Male psychopaths tend to be aggressive and criminal, behavior that is seen at least 10-15 more often in males than in females. Female psychopaths rather manipulate, flirt and exhibit self-injury which is often diagnosed as histrionic and borderline personality disorder.[25] Histrionic disorder, on the other hand, is comparably rare among men.

Evidence of women's greater attraction towards men high in the Dark Triad[edit | edit source]

Not a byproduct of extroversion[edit | edit source]

In a study women were presented with male characters of varying degrees of Dark Triad personality. Physicality was held constant. Men with Dark Triad traits were dramatically more attractive to women compared to control characters who lacked these traits (with 99.9% statistical certainty). Furthermore, the attractiveness of these Dark Traits was not explained by other characteristics like extroversion.[26][27]

Thus it seems apparent that while personality does matter to women, it does not matter in the ways they claim. Contrary to popular claims that women want a "nice, caring guy," in actual fact, they are most sexually attracted and aroused by narcissistic, manipulative, and psychopathic men.

This likely has a basis in evolutionary biology, as Dark Triad traits may have helped provide a competitive edge to men in difficult times, for example, by allowing a man to kill others for resources. Another possible explanation is that violent, manipulative or narcissistic behavior is an honest signal of exceptionally good erotic capital (i.e good looks) high social status or financial capital, as such a person who possesses these traits can 'get away' with behaving in such a manner.

Women are attracted to psychopathic men[edit | edit source]

Brazil & Forth[28] conducted a naturalistic experiment where women were instructed to view a short interaction between a series of women and men (N = 46) who were matched on attractiveness (as judged by third-party raters). Controlling for physical attractiveness, women generally judged the men higher in psychopathy (as measured by psychometric tests) as more attractive. Additionally, in a second follow-up study, women were instructed to imagine that they were leaving the men voice messages, asking for a date. It was found that women's voiced pitch was higher (seen by the authors to represent a somewhat objective measure of women's attraction to the males), in response to greater levels of certain facets of psychopathy in the males.

Evidence of Dark Triad men being more sexually successful[edit | edit source]

Cluster-B personality disorders lead to 3.5x as many sexual partners and more offspring[edit | edit source]

Guitiérrez et al. (2013) conducted a study in order to determine if the various personality disorder clusters - Type A (Schizoid, Odd), Type B (Narcissistic, Anti-social) and Type C (Avoidant, OCD) - were solely detrimental in terms of life outcomes for the individuals with these personality disorders (PDs), or if they instead presented those who bear these conditions with various potentially adaptive benefits, such as greater sexual and social opportunities.

A sample of psychiatric outpatients were presented with a questionnaire designed to measure the presence and intensity of the ten personality disorders, and a further questionnaire was also administered, that was designed to broadly measure various life outcomes such as number of sexual partners, employment, income, and health.

While finding that in general, PDs were resulting in more negative life outcomes broadly, there were some potentially evolutionary adaptive benefits that seemed to accrue to bearers of these disorders.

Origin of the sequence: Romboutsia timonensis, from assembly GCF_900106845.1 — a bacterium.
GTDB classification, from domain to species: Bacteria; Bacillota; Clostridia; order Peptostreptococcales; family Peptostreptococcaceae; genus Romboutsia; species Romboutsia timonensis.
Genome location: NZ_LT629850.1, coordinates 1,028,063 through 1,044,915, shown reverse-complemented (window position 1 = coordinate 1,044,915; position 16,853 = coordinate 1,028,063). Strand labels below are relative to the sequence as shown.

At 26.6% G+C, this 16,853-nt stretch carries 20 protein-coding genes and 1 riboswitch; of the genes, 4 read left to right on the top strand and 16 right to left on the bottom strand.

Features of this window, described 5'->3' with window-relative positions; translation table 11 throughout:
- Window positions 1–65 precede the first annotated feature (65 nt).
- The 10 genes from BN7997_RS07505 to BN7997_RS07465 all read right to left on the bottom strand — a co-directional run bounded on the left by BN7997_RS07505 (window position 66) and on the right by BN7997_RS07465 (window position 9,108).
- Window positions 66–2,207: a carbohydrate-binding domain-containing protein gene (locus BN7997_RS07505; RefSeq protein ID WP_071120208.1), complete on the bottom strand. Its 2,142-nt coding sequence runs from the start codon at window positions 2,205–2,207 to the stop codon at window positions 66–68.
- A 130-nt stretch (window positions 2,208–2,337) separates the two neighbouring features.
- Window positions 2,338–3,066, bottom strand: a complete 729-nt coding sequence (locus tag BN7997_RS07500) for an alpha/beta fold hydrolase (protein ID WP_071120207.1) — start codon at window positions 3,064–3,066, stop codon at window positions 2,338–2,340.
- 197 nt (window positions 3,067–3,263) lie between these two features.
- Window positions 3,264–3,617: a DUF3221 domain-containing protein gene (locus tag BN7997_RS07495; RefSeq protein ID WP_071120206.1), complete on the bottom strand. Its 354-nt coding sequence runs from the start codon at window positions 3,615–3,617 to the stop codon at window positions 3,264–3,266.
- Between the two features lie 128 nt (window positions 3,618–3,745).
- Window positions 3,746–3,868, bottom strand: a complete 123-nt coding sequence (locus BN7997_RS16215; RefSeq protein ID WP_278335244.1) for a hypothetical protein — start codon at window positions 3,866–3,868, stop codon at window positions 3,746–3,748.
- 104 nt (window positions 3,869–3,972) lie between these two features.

Namely, those individuals high in type-B personality cluster traits (Narcissism, Anti-Social, Borderline, Histrionic) of both sexes has 3.5x as many mates as low B subjects, with five times as many short-term mates and twice as many long term mates. It was also found that those higher in cluster B had 39% more offspring then those lower in cluster B traits.[29]

Thus it can be surmised that these personality traits, with all their concomitant negative outcomes; both for the bearers of these disorders and their potential victims, are most likely being significantly sexually selected for in various modern societies.

Narcissism[edit | edit source]

The myth of Narcissus, who was so in love with his reflection that he spurned all romantic advances and eventually withered away and died, the origin of the term "narcissism".

There is general line of evidence that suggests that narcissism is associated with sexual success and female-rated male desirability. For example, Borráz-León & Rantala (2021) found evidence of significant correlations between the various dark triad traits and lifetime sex partner count and (self-reported) mate value in university students of both sexes. In this sample, narcissism correlated weakly with the lifetime number of sex partners for men (r = .217). This finding is perhaps evidence more of greater promiscuity among people higher in these traits and not necessarily higher mate value among these individuals; however, some evidence suggests that narcissism is associated with desirability in both sexes.

Speed dating evidence (Jauk et al., 2016) indicates that narcissistic women are viewed as more desirable partners. This male attraction to female narcissism was entirely mediated by narcissistic women being generally more physically attractive (interestingly, this same study provides evidence that psychopathy is positively associated with physical attractiveness in women. As narcissism and psychopathy positively correlate moderately, it is not known how much of this correlation is attributable to trait psychopathy alone). In light of this finding, it is easy to see how narcissistic women would be more prone to physical self-enhancement (more assiduous use of cosmetics, dieting, etc.) Moreover, given the strong association between female beauty and their sexual desirability, one could also clearly see how physical attractiveness boosts women's narcissism in some cases.